Euro Disney and Pierre & Vacances to Open an Eco Travel Resort in Paris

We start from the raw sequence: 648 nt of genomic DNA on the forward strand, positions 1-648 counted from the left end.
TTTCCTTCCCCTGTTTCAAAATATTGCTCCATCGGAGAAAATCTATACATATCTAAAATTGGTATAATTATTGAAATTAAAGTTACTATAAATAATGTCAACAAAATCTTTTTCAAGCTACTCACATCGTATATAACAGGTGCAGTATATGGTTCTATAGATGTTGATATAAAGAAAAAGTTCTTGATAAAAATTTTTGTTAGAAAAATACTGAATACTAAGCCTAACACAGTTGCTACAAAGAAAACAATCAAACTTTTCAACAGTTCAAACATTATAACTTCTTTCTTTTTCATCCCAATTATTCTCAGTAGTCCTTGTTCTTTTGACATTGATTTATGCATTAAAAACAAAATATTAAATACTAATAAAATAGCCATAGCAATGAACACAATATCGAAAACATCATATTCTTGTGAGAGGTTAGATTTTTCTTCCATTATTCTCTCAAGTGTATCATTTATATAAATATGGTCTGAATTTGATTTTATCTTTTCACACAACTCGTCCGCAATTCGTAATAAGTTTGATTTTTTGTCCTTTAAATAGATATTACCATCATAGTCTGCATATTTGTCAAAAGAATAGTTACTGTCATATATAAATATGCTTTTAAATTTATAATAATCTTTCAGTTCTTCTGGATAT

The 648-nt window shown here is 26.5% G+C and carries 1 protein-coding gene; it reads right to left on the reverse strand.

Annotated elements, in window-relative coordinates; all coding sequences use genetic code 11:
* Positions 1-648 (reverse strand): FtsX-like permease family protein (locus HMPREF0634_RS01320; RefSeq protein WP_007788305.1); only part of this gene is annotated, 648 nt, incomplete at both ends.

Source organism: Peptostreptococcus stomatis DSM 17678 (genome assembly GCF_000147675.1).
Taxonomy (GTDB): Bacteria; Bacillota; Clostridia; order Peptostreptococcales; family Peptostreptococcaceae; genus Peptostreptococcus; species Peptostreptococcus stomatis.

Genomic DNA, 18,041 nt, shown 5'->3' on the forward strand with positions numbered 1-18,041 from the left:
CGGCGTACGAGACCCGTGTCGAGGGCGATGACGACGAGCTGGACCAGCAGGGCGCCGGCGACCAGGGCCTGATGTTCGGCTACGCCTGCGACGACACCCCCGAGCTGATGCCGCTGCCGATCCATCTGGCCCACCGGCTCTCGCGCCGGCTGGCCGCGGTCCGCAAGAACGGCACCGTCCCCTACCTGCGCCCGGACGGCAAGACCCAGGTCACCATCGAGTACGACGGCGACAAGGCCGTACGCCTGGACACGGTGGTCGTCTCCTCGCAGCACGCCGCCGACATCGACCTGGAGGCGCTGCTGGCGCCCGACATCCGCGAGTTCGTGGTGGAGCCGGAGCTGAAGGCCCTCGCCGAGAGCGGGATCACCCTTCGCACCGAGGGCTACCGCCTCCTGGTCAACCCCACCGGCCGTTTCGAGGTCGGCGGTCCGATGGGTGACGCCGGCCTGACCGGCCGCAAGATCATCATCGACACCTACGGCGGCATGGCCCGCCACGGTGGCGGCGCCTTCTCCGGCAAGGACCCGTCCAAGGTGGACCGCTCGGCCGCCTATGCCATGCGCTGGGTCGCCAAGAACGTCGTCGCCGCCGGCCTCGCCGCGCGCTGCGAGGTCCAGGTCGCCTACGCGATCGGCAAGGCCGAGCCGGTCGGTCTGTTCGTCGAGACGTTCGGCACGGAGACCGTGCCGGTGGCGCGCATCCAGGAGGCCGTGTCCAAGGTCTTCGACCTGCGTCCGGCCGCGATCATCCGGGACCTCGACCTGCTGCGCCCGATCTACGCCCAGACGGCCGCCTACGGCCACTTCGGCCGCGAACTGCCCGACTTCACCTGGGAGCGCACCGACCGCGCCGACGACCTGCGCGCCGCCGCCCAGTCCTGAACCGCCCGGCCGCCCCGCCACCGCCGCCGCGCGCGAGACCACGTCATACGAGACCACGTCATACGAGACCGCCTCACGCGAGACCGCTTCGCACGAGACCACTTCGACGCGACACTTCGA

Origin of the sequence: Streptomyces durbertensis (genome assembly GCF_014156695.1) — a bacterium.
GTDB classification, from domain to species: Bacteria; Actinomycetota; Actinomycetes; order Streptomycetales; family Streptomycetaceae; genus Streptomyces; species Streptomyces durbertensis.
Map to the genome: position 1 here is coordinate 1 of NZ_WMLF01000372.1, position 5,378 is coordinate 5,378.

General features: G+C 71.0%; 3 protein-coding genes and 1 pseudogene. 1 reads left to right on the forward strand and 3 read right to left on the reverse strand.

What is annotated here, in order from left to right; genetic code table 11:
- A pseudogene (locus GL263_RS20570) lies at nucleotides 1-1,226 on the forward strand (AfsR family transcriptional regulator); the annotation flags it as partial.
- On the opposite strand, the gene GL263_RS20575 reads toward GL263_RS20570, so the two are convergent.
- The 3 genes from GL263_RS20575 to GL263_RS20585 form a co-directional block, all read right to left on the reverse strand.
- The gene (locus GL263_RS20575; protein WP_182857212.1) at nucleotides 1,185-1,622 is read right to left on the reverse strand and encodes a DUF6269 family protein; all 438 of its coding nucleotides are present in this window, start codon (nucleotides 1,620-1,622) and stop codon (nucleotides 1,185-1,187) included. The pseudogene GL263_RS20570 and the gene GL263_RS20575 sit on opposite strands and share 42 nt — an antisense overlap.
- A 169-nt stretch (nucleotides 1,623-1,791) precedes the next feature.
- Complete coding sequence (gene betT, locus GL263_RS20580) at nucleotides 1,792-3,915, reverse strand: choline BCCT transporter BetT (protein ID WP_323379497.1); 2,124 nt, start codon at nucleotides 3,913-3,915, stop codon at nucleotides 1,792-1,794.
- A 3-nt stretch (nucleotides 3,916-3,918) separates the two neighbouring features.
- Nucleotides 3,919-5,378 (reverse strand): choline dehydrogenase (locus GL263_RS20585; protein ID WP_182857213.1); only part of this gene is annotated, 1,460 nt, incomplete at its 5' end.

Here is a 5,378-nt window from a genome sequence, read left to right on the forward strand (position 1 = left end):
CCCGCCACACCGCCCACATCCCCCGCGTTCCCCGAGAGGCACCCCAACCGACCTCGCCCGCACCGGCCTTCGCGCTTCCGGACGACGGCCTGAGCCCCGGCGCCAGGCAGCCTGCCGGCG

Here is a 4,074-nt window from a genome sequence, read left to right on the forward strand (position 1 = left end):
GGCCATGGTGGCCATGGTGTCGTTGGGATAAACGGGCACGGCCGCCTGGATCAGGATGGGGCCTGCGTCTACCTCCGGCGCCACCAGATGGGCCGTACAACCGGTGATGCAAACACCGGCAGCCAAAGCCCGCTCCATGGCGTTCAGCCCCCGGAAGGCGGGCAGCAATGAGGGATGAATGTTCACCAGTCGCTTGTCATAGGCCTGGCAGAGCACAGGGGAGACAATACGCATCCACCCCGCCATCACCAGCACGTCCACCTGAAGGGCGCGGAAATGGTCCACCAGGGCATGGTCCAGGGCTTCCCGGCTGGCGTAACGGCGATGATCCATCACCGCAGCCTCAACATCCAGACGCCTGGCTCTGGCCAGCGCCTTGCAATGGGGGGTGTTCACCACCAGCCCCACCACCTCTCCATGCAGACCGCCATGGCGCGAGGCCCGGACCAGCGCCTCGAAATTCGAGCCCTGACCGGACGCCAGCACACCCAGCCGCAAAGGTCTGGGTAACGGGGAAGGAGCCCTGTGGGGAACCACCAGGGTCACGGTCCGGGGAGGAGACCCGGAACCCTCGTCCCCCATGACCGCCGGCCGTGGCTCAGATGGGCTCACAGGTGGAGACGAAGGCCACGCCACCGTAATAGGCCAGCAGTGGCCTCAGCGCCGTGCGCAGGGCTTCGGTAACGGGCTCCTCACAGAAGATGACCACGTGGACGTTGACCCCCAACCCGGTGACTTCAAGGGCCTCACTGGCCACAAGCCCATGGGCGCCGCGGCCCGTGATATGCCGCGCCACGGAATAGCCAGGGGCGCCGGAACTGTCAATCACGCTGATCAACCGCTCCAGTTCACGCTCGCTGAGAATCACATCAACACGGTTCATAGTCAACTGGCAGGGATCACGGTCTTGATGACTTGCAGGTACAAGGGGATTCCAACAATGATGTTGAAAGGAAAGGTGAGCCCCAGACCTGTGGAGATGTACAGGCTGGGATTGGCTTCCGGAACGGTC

Les Villages Nature will be an eco travel playground, south of Paris Disneyland (pictured), and just north of the Brie Forest. Euro Disney and Pierre & Vacances have teamed up to give the city some "man-made" nature downtown, because there isn't enough real nature to play in. The partners promise the parks will be eco-friendly, sustainable, and all those other buzz words. On November 24, 2010, the eco travel project was formally presented. However, the plan, which has been underway since 2003, is still tentative, and will depend on market conditions. The first part (175 hectares) could open as early as 2015, though the entire project  (500 hectares) involves a 20-year timeframe. 90% of the area will be "natural", but around 5,000 apartments and homes and 130,000 sq.m of leisure facilities will be added. Les Villages Natures will be composed of four different villages with different themes. The "water" village will have a giant geothermic lagoon, which will be the focal point of the resort. It will be the largest water park in Europe. The "forest" village will be an extension of the camping area of Disney's Ranch Davy Crockett. The "earth" village will offer a taste of farm life. The fourth eco travel village will focus on sports and health, and offer, well, sports, and healthy advice. What will people actually do at Les Villages Nature? The kind of things that people used to do outside: bike, take a boat out, ride horses, visit an organic farm, and walk around. Les Villages Nature calls itself a "pioneering ecotourism concept" which focuses on the "harmony between man and nature".  As such, the creators of Villages Nature are keen on emphasizing (and using) sustainable materials, transportation, food, and geothermal heating (from under the project site). The 78°C water, which comes from 1,800 meters underground, will be used for heating before it is returned to the ground. To achieve sustainability,  the partners intend to use "One Planet Living" methodology developed by BioRegional and WWF International. Their 10 principals include zero carbon, zero waste, sustainable travel, local and sustainable materials, local and sustainable food, sustainable water, natural habitats and wildlife,  culture and heritage, equity and fair trade, health and happiness. Les Villages Nature isn't preserving nature in a traditional way, but it might be more eco-friendly than, say, your average golf course. Certainly, it's greener than a new Disneyland. It might be nice if the partners would  start by greening up the current amusement parks and, well, saving the rainforest, etc, etc, but at least Les Villages Nature offers families an eco education in the outdoors. In any case: eco travel must be getting trendy if it might be taking over the traditional amusement park. Out with the roller coasters, in with the trees. photo credit: Ellywa Waterman